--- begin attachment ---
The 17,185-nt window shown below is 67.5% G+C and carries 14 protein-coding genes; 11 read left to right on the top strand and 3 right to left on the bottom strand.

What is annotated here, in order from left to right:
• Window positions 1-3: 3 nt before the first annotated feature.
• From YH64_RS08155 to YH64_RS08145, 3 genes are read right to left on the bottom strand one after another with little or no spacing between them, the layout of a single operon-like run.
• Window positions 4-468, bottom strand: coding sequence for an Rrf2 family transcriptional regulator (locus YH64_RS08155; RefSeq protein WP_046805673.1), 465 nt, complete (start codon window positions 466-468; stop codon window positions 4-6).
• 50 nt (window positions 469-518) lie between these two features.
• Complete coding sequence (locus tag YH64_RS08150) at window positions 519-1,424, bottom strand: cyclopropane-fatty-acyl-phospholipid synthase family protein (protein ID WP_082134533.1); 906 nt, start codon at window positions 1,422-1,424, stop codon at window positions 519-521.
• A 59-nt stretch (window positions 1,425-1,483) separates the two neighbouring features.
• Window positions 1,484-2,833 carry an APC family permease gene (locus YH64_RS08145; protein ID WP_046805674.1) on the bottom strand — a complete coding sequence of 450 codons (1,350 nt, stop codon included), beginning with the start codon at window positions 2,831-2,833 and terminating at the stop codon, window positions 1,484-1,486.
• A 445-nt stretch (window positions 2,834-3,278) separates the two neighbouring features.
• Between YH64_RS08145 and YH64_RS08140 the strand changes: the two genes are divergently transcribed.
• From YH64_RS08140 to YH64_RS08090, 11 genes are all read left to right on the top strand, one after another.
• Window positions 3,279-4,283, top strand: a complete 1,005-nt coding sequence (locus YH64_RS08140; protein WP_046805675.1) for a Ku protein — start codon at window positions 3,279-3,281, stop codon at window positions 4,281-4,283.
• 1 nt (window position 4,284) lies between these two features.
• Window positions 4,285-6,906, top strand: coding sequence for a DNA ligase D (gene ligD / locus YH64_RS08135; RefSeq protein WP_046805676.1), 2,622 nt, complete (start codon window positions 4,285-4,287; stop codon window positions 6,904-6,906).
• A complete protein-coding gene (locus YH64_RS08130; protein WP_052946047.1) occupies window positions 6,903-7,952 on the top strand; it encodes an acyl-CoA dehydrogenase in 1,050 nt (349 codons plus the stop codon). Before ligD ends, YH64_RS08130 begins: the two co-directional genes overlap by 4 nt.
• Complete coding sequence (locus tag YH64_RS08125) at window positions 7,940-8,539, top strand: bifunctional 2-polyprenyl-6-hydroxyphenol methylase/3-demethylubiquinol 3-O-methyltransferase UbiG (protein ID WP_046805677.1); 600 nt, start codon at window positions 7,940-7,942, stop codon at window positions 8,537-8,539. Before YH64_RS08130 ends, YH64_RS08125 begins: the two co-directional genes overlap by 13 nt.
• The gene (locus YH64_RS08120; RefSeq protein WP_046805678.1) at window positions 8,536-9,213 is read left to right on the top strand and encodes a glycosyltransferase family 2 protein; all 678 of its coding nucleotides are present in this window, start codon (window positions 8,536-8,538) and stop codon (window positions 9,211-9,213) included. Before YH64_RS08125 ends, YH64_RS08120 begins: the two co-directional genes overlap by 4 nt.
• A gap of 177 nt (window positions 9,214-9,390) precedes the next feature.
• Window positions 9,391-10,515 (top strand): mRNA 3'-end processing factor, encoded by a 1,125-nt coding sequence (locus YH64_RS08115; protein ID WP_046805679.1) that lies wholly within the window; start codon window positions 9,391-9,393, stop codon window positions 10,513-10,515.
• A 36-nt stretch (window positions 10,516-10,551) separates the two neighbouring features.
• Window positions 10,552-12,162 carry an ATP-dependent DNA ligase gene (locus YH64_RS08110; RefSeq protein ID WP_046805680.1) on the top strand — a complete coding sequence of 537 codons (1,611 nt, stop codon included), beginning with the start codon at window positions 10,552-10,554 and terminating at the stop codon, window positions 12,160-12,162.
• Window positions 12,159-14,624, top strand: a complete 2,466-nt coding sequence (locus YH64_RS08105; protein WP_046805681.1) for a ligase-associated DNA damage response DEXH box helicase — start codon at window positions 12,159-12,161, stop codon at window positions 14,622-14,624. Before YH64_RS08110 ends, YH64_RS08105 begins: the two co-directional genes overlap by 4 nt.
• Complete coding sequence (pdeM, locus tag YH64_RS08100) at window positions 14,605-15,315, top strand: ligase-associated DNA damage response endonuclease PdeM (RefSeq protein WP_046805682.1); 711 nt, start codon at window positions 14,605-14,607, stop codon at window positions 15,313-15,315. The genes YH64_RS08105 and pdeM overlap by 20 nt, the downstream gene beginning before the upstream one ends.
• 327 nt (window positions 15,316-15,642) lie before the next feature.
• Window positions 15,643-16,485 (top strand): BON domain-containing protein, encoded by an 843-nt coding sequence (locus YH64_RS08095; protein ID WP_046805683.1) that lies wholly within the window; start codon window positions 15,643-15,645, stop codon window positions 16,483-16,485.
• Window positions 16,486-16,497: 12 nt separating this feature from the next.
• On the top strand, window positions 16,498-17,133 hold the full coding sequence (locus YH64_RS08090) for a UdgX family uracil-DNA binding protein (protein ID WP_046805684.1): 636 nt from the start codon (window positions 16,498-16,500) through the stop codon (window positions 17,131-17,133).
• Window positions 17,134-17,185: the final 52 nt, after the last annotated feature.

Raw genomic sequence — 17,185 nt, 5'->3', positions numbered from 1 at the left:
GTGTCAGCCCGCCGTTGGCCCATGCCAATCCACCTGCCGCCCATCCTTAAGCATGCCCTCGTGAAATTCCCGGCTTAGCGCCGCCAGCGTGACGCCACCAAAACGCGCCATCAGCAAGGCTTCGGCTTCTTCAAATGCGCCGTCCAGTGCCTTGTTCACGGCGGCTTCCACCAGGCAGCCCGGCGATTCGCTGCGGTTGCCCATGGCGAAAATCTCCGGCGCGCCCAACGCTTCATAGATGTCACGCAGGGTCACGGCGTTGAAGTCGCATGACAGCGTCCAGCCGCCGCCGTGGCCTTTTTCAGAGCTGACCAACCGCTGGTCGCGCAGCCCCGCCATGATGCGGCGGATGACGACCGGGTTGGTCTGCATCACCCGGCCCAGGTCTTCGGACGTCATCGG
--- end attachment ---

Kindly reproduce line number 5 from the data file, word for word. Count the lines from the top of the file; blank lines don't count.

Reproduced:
• Window positions 4-468, bottom strand: coding sequence for an Rrf2 family transcriptional regulator (locus YH64_RS08155; RefSeq protein WP_046805673.1), 465 nt, complete (start codon window positions 466-468; stop codon window positions 4-6).